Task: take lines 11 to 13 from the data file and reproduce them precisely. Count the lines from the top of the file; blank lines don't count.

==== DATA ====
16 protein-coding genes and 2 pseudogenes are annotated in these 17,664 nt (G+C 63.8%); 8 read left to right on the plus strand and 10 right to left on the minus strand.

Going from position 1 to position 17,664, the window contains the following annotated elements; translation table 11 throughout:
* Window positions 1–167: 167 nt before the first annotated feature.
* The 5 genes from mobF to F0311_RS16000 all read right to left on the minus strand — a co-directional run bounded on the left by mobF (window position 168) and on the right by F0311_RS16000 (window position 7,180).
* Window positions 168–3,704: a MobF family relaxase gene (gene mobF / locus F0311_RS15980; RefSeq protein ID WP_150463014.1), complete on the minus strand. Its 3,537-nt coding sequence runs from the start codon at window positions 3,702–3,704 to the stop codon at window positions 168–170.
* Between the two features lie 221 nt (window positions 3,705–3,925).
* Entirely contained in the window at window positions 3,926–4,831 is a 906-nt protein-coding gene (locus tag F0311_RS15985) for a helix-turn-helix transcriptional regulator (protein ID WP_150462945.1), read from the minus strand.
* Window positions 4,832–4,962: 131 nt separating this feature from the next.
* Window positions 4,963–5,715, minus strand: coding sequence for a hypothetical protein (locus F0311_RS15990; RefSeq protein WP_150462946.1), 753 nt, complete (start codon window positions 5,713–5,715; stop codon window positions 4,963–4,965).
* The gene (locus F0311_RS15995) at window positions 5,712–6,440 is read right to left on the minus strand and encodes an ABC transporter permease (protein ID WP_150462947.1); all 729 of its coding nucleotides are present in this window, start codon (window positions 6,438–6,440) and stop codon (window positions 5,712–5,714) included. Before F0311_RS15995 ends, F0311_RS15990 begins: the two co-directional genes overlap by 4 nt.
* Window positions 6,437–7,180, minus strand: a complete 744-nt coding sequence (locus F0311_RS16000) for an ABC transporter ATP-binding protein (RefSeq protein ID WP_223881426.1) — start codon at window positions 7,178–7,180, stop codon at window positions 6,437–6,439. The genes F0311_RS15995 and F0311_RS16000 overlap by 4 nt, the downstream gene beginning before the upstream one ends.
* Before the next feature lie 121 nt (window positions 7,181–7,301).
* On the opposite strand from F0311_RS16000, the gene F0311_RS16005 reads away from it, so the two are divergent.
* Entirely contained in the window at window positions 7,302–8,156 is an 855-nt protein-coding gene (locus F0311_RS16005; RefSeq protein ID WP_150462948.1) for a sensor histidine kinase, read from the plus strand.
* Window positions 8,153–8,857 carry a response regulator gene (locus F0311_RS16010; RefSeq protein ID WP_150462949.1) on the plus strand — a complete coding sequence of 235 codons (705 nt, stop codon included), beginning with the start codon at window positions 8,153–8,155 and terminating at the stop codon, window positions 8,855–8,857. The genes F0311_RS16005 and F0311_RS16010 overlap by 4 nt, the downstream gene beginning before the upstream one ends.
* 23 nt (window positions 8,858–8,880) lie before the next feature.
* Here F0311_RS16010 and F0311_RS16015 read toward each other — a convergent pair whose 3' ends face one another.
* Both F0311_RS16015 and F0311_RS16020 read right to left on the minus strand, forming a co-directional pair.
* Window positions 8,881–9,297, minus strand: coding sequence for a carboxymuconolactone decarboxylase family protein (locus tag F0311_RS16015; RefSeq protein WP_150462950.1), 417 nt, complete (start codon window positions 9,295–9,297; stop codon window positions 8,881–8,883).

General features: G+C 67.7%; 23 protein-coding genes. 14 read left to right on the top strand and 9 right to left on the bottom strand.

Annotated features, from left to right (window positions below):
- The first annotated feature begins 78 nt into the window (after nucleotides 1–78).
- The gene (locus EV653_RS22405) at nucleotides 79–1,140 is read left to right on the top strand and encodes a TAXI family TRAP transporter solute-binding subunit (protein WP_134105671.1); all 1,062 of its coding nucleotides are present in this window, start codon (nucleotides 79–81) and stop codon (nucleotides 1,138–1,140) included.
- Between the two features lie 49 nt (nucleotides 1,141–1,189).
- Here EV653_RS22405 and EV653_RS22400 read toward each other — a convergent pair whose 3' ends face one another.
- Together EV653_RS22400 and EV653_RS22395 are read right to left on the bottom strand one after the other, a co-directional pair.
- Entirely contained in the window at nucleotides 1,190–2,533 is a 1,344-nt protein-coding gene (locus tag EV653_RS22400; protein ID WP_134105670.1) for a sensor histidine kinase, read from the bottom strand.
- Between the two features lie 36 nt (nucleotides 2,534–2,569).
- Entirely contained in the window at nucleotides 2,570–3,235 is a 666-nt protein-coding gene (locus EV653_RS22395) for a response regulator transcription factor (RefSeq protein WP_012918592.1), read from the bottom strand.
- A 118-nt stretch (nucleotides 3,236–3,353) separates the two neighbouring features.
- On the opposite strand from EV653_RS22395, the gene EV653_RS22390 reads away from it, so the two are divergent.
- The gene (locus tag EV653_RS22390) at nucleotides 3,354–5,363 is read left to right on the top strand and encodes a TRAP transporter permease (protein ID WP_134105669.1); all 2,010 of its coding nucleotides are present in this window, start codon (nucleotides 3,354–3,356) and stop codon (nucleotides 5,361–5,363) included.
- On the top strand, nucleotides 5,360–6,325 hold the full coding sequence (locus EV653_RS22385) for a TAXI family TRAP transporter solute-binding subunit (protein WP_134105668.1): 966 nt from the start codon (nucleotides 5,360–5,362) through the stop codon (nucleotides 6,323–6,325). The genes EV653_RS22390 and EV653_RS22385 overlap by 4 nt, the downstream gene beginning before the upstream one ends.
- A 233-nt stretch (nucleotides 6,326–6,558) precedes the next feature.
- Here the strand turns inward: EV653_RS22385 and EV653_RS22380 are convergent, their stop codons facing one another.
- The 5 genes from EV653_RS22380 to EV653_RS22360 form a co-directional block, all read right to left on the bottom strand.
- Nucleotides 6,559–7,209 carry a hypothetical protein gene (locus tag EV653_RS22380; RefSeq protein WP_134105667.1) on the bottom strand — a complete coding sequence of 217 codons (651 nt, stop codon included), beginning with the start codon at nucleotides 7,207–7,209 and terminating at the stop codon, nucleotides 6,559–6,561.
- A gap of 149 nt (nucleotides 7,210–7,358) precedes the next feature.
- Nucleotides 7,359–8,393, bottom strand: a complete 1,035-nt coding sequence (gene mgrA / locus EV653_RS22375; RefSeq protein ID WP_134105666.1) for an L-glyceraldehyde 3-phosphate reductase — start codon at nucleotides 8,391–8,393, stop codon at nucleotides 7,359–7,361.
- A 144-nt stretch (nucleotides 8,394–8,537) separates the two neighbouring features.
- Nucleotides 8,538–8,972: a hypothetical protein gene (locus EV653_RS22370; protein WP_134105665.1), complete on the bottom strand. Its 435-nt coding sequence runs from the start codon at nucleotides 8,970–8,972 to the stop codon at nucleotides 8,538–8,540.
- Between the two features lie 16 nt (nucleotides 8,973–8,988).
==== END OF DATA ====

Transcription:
* Window positions 6,437–7,180, minus strand: a complete 744-nt coding sequence (locus F0311_RS16000) for an ABC transporter ATP-binding protein (RefSeq protein ID WP_223881426.1) — start codon at window positions 7,178–7,180, stop codon at window positions 6,437–6,439. The genes F0311_RS15995 and F0311_RS16000 overlap by 4 nt, the downstream gene beginning before the upstream one ends.
* Before the next feature lie 121 nt (window positions 7,181–7,301).
* On the opposite strand from F0311_RS16000, the gene F0311_RS16005 reads away from it, so the two are divergent.